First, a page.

Best sites for economy car advice
Keeping a car on the road can be an expensive business and that doesn’t even include the cost of buying one in the first place. Get off to a good start by hunting down great deals on your next car and you’ll be in a good position to keep your costs low and your driving experience enjoyable.
Put the web to good use with the help of plenty of sites dedicated to helping you save money on your next car and a few hours of research could save you a lot of time and money in the long run.
Finding cheap cars online
The web is a wonderful place to research major purchases such as cars, thanks to the huge variety of useful information available free of charge. Which? has a particularly handy guide to buying cheap cars online and is a good place to get your search started. There are also plenty of tips to be found from the team at MoneySuperMarket. Have a read of their guide to choosing new cars and you’ll soon have some top tips for picking up an economy car.
Sites such as Auto Express have some very interesting information perfect for helping you find a god deal, like this list of the UK’s cheapest cars. Once you have a good idea of the kind of car you’re looking for, it will be much easier to check local dealers and websites to find who can offer you the best price. Be prepared to haggle and always know how much you’re willing to pay before you start negotiating.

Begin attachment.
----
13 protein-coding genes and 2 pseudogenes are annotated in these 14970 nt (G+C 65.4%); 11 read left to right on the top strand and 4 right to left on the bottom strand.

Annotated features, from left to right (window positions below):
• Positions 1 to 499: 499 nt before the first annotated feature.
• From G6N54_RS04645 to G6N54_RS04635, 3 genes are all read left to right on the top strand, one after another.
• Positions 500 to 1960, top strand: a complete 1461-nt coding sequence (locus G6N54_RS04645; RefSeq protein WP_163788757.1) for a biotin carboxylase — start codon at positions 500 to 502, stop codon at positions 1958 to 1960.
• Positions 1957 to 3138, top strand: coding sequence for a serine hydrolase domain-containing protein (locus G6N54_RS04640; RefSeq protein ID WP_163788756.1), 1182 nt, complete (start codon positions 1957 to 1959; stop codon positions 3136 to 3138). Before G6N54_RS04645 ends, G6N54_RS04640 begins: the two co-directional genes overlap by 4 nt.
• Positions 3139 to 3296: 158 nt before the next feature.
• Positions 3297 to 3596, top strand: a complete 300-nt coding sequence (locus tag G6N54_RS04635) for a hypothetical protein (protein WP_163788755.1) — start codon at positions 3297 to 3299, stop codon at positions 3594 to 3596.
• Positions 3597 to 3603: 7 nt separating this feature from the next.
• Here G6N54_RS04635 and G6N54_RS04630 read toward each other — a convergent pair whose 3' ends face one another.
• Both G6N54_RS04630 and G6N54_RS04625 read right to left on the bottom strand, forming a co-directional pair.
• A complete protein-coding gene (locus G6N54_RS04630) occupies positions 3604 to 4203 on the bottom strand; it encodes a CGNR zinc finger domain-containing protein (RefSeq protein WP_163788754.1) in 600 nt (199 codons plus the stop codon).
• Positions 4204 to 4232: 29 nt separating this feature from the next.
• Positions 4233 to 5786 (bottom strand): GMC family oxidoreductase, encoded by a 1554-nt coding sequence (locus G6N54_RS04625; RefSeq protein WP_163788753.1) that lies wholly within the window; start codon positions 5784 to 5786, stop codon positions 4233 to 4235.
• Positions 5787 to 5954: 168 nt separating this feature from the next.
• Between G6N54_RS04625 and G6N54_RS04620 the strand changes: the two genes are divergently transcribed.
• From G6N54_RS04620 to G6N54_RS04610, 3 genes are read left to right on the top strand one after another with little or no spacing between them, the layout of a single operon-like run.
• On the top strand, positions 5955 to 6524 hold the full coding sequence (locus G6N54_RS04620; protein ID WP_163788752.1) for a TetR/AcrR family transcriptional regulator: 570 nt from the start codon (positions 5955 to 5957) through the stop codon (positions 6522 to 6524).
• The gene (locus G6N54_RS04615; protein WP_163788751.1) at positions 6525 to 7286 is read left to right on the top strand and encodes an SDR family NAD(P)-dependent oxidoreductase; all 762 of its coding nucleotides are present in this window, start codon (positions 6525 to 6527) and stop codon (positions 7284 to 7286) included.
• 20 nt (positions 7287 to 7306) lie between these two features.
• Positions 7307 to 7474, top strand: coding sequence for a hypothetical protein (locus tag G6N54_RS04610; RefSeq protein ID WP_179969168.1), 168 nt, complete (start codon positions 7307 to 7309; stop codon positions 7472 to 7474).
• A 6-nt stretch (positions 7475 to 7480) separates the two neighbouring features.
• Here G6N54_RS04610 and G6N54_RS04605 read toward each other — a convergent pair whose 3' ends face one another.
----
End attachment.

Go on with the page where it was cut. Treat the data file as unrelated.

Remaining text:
Consider fuel economy and long-term savings
Of course, buying a cheap car will save you some money in the first instance but if you want a vehicle that can help you continue saving as you drive, you should also look into fuel economy. The latest generation of greener cars not only offer benefits to the environment, but they can also cut your monthly costs considerably. Have a look at the top 10 most economical cars as chosen by MSN or find out which cars AutoTrader has dubbed the most fuel efficient. Next Green Car also has a handy comparison table that lets you stack cars side to see how economical they are.
It’s also wise to pay attention to reviews when you’re buying a new car. Whether you’re visiting a showroom or choosing to buy from an individual, it’s always worth having a look at what other people have to say about the hardiness of the car’s design. This is especially useful if you’re buying an older car, as there will be a clearer picture of how well the car performs over time.
Make use of resources such as Motor Trend’s long-term car reviews to see which cheap cars perform well and which may be offering you a false economy. A peek at MSN’s list of Britain’s top 20 cars least likely to depreciate can be another good way to make sure you put your money in something worthwhile.
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